The pretty picture of a synergistic staff that always gets along, hangs out together after work and creates major profits for the company with smiles on every face isn’t always the truth. Not all people get along like that and, unfortunately, friction can really bring down the morale and productivity of your office.
Sometimes people just don’t get along. Most of the time, it’s due to clashes in personalities. Unfortunately, this can wreak havoc on the other members of your team if it’s not nipped in the bud. It’s not always that easy for managers, though. Working through a situation such as this requires an objective look at what’s going on and a plan to make it work in everyone’s favor.
So what do you do when you have two or more employees who legitimately don’t get along? Here’s where to start.
- Resist the urge to listen to the gossip you’re probably going to hear before you are actually made aware of the situation. Chances are the rivalry is going to start and be well underway before one of the involved employees (or another member of your staff) let’s you know that things aren’t quite working. You need to be objective, which means going to the source(s).
- Listen to both sides. Call each employee into your office separately to explain both sides of the story; then have them both together so that you can be a mediator while they get their frustrations out.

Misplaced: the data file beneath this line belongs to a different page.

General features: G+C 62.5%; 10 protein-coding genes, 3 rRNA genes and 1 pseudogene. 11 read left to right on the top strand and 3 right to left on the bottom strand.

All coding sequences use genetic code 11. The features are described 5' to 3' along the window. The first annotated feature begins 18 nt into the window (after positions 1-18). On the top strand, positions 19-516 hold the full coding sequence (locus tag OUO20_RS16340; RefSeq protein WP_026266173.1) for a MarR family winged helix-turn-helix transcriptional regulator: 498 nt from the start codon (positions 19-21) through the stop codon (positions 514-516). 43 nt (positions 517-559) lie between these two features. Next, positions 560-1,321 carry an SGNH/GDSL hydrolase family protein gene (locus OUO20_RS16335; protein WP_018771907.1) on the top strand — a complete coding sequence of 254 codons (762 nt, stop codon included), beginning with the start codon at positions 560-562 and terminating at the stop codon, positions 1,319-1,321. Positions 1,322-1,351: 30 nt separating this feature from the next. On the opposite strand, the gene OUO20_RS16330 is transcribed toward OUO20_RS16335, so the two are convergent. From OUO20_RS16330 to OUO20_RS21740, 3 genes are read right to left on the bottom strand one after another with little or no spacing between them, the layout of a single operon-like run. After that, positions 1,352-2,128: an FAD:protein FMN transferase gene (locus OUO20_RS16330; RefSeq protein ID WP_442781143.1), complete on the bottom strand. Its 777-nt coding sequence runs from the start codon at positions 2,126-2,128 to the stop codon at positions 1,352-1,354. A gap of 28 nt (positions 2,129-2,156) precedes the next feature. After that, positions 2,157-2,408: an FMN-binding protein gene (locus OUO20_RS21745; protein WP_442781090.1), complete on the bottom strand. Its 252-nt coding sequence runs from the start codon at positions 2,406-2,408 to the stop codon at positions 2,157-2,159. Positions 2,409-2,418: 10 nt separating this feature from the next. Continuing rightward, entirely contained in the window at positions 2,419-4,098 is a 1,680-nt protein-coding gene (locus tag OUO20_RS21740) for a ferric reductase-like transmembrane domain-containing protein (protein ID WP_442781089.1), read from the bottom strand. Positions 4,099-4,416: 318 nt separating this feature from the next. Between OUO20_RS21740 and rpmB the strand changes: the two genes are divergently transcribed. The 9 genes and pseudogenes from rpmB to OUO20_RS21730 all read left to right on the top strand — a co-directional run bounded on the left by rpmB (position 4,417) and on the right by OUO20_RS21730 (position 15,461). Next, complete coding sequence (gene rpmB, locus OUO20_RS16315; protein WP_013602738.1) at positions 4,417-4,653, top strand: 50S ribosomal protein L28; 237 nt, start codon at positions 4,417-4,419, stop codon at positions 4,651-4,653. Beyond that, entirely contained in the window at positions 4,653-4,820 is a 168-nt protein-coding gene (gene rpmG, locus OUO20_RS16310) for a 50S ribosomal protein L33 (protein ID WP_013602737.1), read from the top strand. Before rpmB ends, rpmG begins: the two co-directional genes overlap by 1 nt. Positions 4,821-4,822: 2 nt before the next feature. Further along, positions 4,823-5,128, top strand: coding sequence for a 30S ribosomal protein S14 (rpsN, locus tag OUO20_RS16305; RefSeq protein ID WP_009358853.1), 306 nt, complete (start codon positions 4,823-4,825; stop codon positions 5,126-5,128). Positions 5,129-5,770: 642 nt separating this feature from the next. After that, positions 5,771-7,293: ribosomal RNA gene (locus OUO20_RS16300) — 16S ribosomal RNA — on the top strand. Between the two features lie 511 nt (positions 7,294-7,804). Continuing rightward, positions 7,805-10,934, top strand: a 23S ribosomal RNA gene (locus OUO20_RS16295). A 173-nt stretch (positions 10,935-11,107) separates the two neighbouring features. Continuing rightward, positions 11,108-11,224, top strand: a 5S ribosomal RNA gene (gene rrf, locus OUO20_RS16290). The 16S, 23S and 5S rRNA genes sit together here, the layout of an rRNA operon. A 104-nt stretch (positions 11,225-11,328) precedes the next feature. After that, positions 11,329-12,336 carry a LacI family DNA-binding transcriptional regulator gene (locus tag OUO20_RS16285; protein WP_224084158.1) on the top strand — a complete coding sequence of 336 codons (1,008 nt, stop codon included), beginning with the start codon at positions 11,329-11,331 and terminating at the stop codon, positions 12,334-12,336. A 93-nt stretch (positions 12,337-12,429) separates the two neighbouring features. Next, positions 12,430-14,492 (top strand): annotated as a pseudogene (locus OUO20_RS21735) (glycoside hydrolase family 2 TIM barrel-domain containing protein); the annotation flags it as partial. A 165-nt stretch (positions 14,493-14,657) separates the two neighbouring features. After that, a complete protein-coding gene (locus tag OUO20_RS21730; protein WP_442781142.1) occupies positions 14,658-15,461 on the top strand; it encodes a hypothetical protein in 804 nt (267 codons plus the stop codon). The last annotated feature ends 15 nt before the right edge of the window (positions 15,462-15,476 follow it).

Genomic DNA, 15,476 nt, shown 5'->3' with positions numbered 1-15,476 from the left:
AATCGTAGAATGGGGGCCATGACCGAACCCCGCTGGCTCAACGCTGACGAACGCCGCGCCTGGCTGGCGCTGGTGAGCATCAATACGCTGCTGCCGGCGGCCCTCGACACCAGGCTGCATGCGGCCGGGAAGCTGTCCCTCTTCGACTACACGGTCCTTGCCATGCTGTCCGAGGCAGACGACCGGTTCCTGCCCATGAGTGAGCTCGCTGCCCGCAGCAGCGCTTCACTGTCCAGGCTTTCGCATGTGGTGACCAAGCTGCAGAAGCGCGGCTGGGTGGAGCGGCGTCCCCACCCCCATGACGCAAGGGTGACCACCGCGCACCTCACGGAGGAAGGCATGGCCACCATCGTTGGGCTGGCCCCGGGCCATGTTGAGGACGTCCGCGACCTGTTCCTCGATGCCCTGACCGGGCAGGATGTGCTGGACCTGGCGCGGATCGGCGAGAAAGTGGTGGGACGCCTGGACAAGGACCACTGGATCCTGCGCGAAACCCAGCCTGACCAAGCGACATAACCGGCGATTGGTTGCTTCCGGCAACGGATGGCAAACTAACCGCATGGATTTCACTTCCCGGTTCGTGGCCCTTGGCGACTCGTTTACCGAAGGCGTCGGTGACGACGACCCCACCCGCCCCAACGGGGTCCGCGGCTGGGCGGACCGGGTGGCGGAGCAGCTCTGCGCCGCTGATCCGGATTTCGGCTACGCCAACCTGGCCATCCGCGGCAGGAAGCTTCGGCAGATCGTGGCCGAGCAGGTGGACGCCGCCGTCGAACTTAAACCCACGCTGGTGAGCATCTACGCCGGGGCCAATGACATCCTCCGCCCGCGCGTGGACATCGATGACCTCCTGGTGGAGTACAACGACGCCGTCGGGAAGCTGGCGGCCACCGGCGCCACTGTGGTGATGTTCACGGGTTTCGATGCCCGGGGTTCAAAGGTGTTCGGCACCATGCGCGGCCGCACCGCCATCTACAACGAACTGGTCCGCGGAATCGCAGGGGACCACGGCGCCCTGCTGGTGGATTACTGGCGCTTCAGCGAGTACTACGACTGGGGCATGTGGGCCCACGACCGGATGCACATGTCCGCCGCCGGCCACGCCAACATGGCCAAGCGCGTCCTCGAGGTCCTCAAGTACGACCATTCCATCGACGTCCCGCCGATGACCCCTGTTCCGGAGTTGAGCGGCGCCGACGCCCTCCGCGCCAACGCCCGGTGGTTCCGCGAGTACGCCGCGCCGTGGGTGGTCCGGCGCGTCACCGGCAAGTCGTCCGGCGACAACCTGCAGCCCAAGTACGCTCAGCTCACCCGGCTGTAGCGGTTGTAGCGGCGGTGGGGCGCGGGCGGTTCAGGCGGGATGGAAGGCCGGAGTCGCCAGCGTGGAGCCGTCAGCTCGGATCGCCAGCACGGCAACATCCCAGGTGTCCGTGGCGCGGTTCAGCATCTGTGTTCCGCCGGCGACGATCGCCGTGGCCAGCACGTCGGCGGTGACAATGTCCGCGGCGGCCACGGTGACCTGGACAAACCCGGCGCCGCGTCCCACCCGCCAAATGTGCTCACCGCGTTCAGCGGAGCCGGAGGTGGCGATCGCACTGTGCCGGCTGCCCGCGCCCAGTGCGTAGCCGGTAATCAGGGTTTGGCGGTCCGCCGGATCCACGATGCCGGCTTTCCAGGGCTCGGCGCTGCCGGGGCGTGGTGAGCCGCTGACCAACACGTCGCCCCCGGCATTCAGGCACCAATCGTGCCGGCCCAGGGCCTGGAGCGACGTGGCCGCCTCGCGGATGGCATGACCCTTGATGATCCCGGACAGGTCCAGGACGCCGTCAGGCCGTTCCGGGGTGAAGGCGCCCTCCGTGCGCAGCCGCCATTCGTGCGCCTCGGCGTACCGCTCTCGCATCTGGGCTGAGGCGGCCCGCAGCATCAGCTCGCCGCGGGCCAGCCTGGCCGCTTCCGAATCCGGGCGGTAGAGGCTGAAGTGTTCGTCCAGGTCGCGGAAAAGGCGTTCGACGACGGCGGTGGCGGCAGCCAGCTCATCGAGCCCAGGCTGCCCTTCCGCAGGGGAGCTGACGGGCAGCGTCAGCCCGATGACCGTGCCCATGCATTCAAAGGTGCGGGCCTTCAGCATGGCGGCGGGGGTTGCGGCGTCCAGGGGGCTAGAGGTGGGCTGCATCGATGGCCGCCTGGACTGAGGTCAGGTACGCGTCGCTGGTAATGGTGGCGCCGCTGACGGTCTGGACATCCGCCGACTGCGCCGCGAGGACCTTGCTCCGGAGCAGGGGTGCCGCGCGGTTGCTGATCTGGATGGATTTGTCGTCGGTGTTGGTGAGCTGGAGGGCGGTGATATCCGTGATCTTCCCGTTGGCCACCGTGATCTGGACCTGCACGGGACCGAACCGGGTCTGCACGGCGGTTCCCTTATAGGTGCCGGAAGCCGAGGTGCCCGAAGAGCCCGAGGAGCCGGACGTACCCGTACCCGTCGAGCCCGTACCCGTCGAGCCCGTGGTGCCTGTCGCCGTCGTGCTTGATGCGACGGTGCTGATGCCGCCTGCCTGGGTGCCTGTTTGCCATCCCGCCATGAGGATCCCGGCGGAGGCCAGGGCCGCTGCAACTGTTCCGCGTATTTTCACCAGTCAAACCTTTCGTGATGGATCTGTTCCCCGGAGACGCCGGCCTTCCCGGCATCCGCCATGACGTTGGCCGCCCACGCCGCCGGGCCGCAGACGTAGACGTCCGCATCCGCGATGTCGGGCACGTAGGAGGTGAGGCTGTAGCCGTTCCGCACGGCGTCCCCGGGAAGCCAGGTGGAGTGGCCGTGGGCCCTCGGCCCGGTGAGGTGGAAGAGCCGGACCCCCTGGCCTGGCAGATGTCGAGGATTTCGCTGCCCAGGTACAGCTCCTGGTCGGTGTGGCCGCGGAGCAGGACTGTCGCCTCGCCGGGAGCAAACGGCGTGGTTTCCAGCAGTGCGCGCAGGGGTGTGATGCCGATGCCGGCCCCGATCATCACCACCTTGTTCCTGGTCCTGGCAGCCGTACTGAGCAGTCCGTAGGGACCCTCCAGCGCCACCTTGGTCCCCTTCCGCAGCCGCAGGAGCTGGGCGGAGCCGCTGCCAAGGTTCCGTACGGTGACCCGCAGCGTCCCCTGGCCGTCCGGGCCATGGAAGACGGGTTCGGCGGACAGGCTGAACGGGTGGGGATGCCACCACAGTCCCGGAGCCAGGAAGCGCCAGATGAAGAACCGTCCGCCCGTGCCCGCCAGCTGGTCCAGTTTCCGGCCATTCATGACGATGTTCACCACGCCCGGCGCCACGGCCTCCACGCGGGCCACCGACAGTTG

- Find the root of the issue. Is it work-related or is it more personal? If it’s work-related, you can definitely help. If one employee feels the other is stealing their thunder, so to speak, you can help to dissolve the issue by reassigning tasks. Once you get down to what the real issue is, it’s easier to find a solution that will bolster productivity instead of drain it.
- Bring out the handbook. While you should know the handbook inside and out, let’s face it, it’s written down for a reason. Check out the “conflict resolution” section if it has one. This will allow you to come up with a solution that follows company policy.
- Document the incident. Nobody likes being written up, and this doesn’t have to be a disciplinary action; however, you NEED to document cases of conflict, including actions taken to discourage the behavior.
- Contact HR. HR managers and staff are there for this type of instance (among many, many others). If you can’t figure out a solution, HR is there to help you find the right answer to this serious problem.
- Make the decision whether or not these two employees should work together. Unfortunately, this could mean one has to go if you have a small company. In most cases though, reorganizing your teams or schedules can allow each employee to work without having to come in direct contact with each other.
- Be the leader/lead by example. Treat both employees (and your entire staff) with honesty and respect. This helps build morale among all team members, including the two that aren’t getting along. Open the door for open communication and see problems solved faster.
Nobody said management was easy and, in the case of feuding team members, it can be one of the most difficult jobs out there. How you handle these kinds of scenarios will either boost or destroy company morale.